from January 2014

On Making It Easier for Professors

One participant noted that courts are challenging customers. Another says, the unexploited niche here is to make these guys' job easier, show them you can solve a problem they really have. I am consistently surprised by how often products are imagined without this essential component. For years I have been talking about the idea of using the ethnographic eye/imagination to identify real problems that can be solved and then using technology to provide the solutions. Far, far too many products are snazzy technical solutions that have to hire talent to try to find and persuade problems to match.

Some examples.

Grading is an obvious one, but there's more to it than creating an elementary-school style grade book or a mechanical rubrik. One piece that would be helpful to a professor is a tool for grading individual assignments, exercises, or tests that could organically grow out of the original process of formulating the exercise. It might ask "what do you expect from students on this one?" and "what is the minimum acceptable?" and so on. Further, it could prompt for the feedback one might give. Now both of these (expectations and feedback) are things that teachers partly only discover on the back end. Thus, another side to the tool would be something that learns as you grade. You cannot expect that the entire feedback regime will be developed a priori (even if that might in principle be a great idea).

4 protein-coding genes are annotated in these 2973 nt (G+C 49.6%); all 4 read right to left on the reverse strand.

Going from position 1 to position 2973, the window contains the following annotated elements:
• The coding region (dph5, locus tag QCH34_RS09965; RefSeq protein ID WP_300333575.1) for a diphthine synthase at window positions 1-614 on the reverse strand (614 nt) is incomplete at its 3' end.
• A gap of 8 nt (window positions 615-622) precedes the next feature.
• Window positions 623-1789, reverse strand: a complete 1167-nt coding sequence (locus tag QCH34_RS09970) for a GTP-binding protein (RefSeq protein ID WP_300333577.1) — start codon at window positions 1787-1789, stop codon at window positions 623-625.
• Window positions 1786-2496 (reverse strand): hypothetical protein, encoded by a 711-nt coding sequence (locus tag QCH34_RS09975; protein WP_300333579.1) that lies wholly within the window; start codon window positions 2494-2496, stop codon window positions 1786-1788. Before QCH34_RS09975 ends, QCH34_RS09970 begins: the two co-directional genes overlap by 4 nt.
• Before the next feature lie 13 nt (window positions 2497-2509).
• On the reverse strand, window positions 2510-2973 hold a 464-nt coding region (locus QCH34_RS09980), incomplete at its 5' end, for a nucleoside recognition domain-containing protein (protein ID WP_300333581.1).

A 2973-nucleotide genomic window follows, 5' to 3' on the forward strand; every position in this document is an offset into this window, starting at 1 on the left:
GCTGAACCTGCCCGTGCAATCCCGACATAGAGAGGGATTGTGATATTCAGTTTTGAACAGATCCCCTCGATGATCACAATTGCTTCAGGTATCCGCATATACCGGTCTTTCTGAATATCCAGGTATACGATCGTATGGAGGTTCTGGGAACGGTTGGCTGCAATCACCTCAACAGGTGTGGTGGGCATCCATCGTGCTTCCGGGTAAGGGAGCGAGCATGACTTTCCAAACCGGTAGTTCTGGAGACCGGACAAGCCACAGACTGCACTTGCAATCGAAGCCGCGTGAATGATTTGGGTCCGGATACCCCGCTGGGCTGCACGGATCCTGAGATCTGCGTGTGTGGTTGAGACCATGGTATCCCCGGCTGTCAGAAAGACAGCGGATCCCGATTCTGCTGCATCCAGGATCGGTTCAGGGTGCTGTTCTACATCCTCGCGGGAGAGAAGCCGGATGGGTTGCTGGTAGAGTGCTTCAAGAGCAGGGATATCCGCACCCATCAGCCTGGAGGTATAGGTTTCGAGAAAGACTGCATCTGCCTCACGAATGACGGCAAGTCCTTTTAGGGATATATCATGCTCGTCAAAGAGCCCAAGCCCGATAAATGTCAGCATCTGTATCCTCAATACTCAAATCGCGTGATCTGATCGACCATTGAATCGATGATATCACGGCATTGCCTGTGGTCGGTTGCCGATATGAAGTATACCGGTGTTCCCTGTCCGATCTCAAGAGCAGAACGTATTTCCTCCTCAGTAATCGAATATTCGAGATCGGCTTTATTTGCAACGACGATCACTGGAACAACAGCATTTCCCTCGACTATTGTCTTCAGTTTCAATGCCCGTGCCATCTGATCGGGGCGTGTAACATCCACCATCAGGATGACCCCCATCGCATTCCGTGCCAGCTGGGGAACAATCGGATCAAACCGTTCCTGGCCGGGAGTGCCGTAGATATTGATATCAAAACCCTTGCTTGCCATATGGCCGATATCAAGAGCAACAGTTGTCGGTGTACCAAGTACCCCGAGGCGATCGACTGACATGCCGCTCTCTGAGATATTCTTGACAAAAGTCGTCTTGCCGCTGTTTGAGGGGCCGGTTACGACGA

Related to grading is a mechanism for capturing open-ended, narrative feedback. I would love a tool that allowed me to debrief after a class session noting what went well, what did not, who contributed in noteworthy ways, etc. It might be structured as a little survey I give myself - it could be built on the syllabus - feedback for me from me. Could be coupled with student feedback too.

Syllabus builder

Office hour appointment maker and conversation tracker.

Quiz and feedback tools that can be integrated into word processor, web editor, or powerpoint (etc.) and look same across these platforms and tie automatically into something that archives the data and makes its analysis straightforward.